Archive for the ‘Video’ Category
Matt Taibbi: World’s Largest Banks Admit to Massive Global Financial Crimes, But Escape Jail (Again)
There seems to be a rule that a banker or financier, regardless of the financial crimes committed, cannot be indicted, much less go to jail. (Bernie Madoff is a notable exception.) Democracy Now! has a video interview (with transcript) of Matt Taibbi on the recent government action that once again let bankers walk free—and not even suffer financial penalties, since the bank itself picks up the tab for the fines. Their blurb:
Five of the world’s top banks will pay over $5 billion in fines after pleading guilty to rigging the price of foreign currencies and interest rates. Citigroup, JPMorgan Chase, Barclays and Royal Bank of Scotland pleaded guilty to conspiring to manipulate the price of U.S. dollars and euros exchanged in the $5 trillion FX spot market. UBSpleaded guilty for its role in manipulating the Libor benchmark interest rate. No individual bank employees were hit with criminal charges as part of the settlements. We are joined by Matt Taibbi, award-winning journalist with Rolling Stone magazine.
Very interesting talk. I have type-2 diabetes, and my doctor has been very pleased with the effects of the LCHF diet on all my blood numbers, not just the HbA1c—serum cholesterol, good and bad triglycerides, etc. (It’s called low-carb, high-fat to emphasize that the calories lost by cutting way back on carbs are replaced by calories from eating fat, not protein: protein levels remain much the same. Carbs down, fats up, protein stays steady.)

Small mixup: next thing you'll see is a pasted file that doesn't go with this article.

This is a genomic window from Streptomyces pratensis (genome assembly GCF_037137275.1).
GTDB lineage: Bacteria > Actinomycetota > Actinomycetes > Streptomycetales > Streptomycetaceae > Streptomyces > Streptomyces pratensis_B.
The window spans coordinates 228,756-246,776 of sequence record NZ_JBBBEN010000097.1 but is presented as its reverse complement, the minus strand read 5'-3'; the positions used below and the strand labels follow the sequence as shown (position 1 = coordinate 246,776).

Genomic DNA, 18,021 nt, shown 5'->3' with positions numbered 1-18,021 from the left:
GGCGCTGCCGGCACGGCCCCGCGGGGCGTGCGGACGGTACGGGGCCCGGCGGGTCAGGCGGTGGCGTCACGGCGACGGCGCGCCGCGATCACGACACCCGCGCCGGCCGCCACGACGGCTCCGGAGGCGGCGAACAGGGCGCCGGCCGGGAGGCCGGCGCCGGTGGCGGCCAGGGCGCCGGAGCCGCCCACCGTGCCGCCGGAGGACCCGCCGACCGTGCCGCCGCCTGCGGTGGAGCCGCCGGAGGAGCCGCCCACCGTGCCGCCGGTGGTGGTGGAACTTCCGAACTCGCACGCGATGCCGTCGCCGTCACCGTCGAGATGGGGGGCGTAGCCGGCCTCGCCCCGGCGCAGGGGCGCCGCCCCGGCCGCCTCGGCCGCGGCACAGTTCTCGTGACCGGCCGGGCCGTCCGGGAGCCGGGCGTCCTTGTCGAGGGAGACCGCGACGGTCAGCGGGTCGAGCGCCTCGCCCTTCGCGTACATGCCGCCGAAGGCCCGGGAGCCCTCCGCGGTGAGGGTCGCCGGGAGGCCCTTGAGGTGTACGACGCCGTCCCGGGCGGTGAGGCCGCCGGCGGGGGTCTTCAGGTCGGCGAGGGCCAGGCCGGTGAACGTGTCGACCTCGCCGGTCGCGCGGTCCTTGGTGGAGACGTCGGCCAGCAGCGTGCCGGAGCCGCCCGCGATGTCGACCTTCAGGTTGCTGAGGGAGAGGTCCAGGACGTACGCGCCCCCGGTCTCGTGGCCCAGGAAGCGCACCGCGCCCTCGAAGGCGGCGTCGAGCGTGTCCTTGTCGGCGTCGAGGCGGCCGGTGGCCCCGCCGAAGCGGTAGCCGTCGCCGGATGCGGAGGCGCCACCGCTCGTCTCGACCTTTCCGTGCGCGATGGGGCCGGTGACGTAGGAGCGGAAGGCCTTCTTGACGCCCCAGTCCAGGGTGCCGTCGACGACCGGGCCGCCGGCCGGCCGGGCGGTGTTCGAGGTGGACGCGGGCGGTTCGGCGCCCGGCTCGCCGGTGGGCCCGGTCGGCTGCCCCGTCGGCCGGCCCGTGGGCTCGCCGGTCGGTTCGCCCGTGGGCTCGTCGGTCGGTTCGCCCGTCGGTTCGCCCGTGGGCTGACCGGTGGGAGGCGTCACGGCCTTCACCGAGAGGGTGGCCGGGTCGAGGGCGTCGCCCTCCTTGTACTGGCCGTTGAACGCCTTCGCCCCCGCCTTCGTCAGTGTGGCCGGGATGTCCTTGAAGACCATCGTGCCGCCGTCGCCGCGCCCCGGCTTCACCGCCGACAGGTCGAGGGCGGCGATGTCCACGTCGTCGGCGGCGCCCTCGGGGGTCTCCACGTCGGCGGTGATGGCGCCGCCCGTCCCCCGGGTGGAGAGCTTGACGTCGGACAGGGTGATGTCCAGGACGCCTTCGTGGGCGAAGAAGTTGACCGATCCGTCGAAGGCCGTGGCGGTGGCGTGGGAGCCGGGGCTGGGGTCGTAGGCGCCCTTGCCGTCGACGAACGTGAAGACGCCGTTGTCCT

Absolutely stunning performance. I hope the kid listens to a lot of Art Tatum, too. Take a listen:
There’s more on YouTube—for example, this:
And here’s a NY Times profile by Nate Chinen.
Lee Fang reports in The Intercept:
Searching for the “best kept secret in outsourcing,” one that can “provide you with all the advantages” of domestic workers, but with “offshore prices”? Try prison labor!
That’s the message of Unicor, also known as Federal Prison Industries, a government-owned corporation that employs federal workers for as little as 23 cents an hour to manufacture military uniforms, furniture, electronics and other products.
Though FPI markets itself as an opportunity for inmates to obtain skills training, critics have attacked the program as exploitative. Small business owners have also complained that FPI’s incredibly low wages make it impossible to compete.
What’s more, businesses that partner with FPI are organized and regularly lobby the government on prison-related issues. Their trade group, the Correctional Vendors Association, lobbied Congress last year on the Justice Safety Valve Act, a bipartisan bill giving judges the power to impose a sentence below the mandatory minimum, including in drug-related cases.
View FPI’s promotional video here or below.